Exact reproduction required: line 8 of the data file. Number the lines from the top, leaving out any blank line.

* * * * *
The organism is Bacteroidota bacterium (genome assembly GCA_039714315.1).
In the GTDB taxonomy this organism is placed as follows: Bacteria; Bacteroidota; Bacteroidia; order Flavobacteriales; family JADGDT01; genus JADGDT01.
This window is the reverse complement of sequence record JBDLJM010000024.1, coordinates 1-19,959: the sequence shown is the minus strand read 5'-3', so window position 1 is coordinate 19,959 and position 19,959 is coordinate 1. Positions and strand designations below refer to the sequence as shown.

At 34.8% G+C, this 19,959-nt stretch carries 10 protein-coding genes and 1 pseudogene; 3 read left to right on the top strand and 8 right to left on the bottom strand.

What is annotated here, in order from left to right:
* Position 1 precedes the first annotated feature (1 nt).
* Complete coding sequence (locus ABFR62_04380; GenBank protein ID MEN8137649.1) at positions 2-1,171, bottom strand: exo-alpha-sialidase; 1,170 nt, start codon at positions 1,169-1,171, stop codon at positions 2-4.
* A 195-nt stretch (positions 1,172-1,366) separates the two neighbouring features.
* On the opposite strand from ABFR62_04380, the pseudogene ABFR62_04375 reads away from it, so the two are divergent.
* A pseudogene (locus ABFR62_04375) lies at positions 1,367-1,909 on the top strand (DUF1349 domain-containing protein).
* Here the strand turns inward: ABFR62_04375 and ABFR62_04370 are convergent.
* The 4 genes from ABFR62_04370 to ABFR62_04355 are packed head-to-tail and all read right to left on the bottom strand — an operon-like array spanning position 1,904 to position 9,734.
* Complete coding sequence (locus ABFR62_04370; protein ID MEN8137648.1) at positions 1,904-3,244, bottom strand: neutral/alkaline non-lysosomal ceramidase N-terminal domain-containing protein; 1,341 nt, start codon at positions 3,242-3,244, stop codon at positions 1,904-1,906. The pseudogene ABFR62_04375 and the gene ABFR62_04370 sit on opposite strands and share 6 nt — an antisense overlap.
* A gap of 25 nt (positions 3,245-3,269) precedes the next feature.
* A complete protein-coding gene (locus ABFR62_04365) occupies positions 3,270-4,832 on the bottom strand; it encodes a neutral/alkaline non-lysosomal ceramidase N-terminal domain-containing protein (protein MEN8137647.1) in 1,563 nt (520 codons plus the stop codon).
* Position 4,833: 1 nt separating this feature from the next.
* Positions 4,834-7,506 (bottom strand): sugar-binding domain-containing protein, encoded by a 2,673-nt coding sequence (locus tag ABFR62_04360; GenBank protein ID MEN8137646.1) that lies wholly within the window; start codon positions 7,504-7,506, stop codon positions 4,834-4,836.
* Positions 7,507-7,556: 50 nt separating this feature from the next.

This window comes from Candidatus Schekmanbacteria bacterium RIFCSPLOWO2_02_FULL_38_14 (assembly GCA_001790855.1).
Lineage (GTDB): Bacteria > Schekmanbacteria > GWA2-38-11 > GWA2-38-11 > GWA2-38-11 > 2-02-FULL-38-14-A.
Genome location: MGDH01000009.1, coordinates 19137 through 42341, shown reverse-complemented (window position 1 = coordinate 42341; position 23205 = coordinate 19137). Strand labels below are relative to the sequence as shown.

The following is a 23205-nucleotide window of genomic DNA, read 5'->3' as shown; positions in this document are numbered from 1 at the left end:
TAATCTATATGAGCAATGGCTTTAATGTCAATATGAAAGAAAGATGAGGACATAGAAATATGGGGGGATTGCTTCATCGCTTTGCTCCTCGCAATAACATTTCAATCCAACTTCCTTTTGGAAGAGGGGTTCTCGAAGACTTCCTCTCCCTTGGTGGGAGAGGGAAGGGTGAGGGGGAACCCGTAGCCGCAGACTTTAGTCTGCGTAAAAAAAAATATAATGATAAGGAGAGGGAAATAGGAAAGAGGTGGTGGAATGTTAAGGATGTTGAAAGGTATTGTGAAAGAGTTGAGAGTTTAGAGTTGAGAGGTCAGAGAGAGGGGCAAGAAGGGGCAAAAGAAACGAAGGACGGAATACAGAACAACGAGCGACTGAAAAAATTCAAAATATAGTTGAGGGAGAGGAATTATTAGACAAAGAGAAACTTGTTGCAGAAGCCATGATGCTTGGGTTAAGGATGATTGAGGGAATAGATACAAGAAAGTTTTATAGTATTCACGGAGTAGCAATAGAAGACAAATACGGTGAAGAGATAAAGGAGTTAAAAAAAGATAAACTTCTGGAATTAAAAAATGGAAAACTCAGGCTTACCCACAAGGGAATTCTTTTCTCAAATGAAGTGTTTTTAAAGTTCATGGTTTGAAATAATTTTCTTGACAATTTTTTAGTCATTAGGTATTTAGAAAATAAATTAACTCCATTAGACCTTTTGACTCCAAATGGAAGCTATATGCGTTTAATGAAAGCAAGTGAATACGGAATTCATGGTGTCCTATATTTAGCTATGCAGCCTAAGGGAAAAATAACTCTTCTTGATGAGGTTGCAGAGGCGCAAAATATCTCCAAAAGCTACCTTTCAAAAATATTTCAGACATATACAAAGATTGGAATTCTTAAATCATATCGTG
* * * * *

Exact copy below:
* A 195-nt stretch (positions 1,172-1,366) separates the two neighbouring features.